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- Guy who said he stole drugs from MS-13 now says viral story is fake Saturday 4:07 PM
- Financial service company left 885 million private records exposed online Saturday 3:13 PM
- Sasha Obama went to prom and Twitter is delighted with the photos Saturday 2:22 PM
- Jon Voight says Trump is the greatest president since Lincoln in Twitter videos Saturday 1:31 PM
- #DeleteFacebook gains momentum after the platform refused to remove doctored Nancy Pelosi videos Saturday 11:58 AM
- ‘Game of Thrones’ failed women—and it’s a shame on its legacy Saturday 7:40 AM
- How to use Tor, the network that lets you browse the web anonymously Saturday 7:30 AM
- How to live stream Devin Haney vs. Antonio Moran on DAZN Saturday 7:00 AM
- Trump’s transphobic policies are disgusting—but they aren’t new Saturday 6:30 AM
- How to watch the Copa del Rey Final online for free Saturday 5:45 AM
- How to watch the DFB-Pokal final for free Saturday 5:30 AM
- Curvy Wife Guy drops music video for rap song ‘Chubby Sexy’ Friday 7:33 PM
- A ‘Black Mirror’-inspired miniseries is coming to YouTube via Netflix Latin America Friday 5:56 PM
- Kanye West appears on David Letterman’s Netflix show to talk Trump, TMZ, and Drake Friday 3:27 PM
Want to be a YouTube star? Well, you could read the tome YouTube just published. Or you could just watch YouTube. That seems easier.
Want to be a YouTube star? Well, you could read the tome YouTube published in 2011, then revamped for brands in 2014. Or, you could just watch YouTube. That seems easier.
In 2011, the online-video giant released a 70-page instruction manual outlining “strategies that helps creators build audiences on YouTube.” Called the “Creator Playbook,” it steered clear of most of the real techniques popular YouTubers used to get famous.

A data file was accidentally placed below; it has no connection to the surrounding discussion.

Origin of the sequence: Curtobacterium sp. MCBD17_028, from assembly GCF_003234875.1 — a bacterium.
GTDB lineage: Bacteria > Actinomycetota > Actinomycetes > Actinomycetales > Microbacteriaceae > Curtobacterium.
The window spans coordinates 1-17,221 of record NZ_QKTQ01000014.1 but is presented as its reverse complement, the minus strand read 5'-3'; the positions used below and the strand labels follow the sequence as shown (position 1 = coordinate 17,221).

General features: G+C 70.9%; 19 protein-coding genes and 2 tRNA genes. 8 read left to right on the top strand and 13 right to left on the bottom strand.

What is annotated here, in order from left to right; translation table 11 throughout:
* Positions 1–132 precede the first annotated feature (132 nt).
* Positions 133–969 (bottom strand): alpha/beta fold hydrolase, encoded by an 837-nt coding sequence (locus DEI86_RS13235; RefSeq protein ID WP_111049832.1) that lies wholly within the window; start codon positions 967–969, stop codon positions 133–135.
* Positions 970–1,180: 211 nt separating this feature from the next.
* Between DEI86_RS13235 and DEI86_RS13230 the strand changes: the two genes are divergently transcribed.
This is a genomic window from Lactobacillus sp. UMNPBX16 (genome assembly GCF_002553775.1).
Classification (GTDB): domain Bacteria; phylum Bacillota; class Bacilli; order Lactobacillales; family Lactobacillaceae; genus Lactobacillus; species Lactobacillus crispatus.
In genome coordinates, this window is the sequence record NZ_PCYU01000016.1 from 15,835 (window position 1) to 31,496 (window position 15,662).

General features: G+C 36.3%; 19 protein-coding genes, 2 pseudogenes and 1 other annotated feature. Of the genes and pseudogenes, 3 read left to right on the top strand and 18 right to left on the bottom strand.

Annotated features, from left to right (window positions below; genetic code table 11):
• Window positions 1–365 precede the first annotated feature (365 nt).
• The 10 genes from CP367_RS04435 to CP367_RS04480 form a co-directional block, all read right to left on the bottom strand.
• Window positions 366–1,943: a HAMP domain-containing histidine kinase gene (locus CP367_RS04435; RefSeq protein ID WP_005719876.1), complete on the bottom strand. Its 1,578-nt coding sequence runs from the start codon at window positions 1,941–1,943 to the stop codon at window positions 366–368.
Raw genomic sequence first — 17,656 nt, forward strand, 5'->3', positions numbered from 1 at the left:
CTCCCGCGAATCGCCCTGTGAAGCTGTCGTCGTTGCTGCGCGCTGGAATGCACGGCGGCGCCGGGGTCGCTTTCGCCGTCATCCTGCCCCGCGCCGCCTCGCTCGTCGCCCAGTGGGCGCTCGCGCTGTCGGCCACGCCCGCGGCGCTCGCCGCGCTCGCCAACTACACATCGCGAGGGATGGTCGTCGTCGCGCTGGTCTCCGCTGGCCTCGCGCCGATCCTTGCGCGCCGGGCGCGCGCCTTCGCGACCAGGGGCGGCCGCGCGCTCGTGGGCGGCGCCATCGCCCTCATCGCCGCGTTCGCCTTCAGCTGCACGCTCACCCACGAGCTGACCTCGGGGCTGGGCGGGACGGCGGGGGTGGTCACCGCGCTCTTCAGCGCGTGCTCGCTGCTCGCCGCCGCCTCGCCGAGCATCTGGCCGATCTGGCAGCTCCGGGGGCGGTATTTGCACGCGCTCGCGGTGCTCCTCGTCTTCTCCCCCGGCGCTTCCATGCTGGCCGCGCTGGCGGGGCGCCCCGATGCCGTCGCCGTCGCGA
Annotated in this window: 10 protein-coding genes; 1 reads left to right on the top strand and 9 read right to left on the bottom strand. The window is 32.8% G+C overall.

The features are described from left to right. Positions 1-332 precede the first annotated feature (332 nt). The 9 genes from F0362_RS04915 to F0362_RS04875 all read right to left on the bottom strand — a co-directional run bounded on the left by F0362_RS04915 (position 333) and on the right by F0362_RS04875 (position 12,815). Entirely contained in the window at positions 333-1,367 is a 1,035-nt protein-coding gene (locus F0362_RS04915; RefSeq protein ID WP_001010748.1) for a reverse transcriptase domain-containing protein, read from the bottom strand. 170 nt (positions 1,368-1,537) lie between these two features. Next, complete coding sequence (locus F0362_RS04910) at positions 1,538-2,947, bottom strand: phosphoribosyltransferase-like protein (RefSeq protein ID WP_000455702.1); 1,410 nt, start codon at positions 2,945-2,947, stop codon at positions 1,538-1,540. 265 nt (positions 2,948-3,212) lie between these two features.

Then, in 2014, the video giant published an updated manual called the “YouTube Creator Playbook for Brands,” a step-by-step theoretical guide to garnering success on the website.
We’re not sure who the “Creator Playbook” was for, exactly — maybe the wave of older YouTubers the site eagerly anticipated?
However, by the time YouTube released the original manual in 2011, it was a little late, especially considering the thousands of videos already on the site titled, “How to Get Famous/Popular/More Views on YouTube.”
Despite the internet’s noticeable shift from viral videos hosted on YouTube to increased accessibility through Facebook, Twitter, Snapchat, and Vine over the last five years, these how-to videos still ring true to many of the skillsets necessary to vloggers today.
While many of these how-to videos from successful YouTubers are filmed with a sarcastic bent, most budding online personalities are eager to reach back and lend a helping hand to curious first-timers. For video newbies who don’t feel like clicking through an inorganic guide to earning internet fame, watch these videos instead. The videos below mention most of the tips in the “Creator Playbook,” and then some.
He doesn’t quite have a dedicated “how-to,” video, but PewDiePie personality Felix Arvid Ulf Kjelberg does have a resounding message for YouTube newbies: you don’t have to have the best equipment to make successful videos. With over 45 million subscribers, video-game commentator PewDiePie is the fourth most subscribed-to channel on the website (the top three channels are YouTube trends). He gave viewers a look at his production room with his 2014 video, “BEHIND THE SCENES OF PEWDIEPIE.”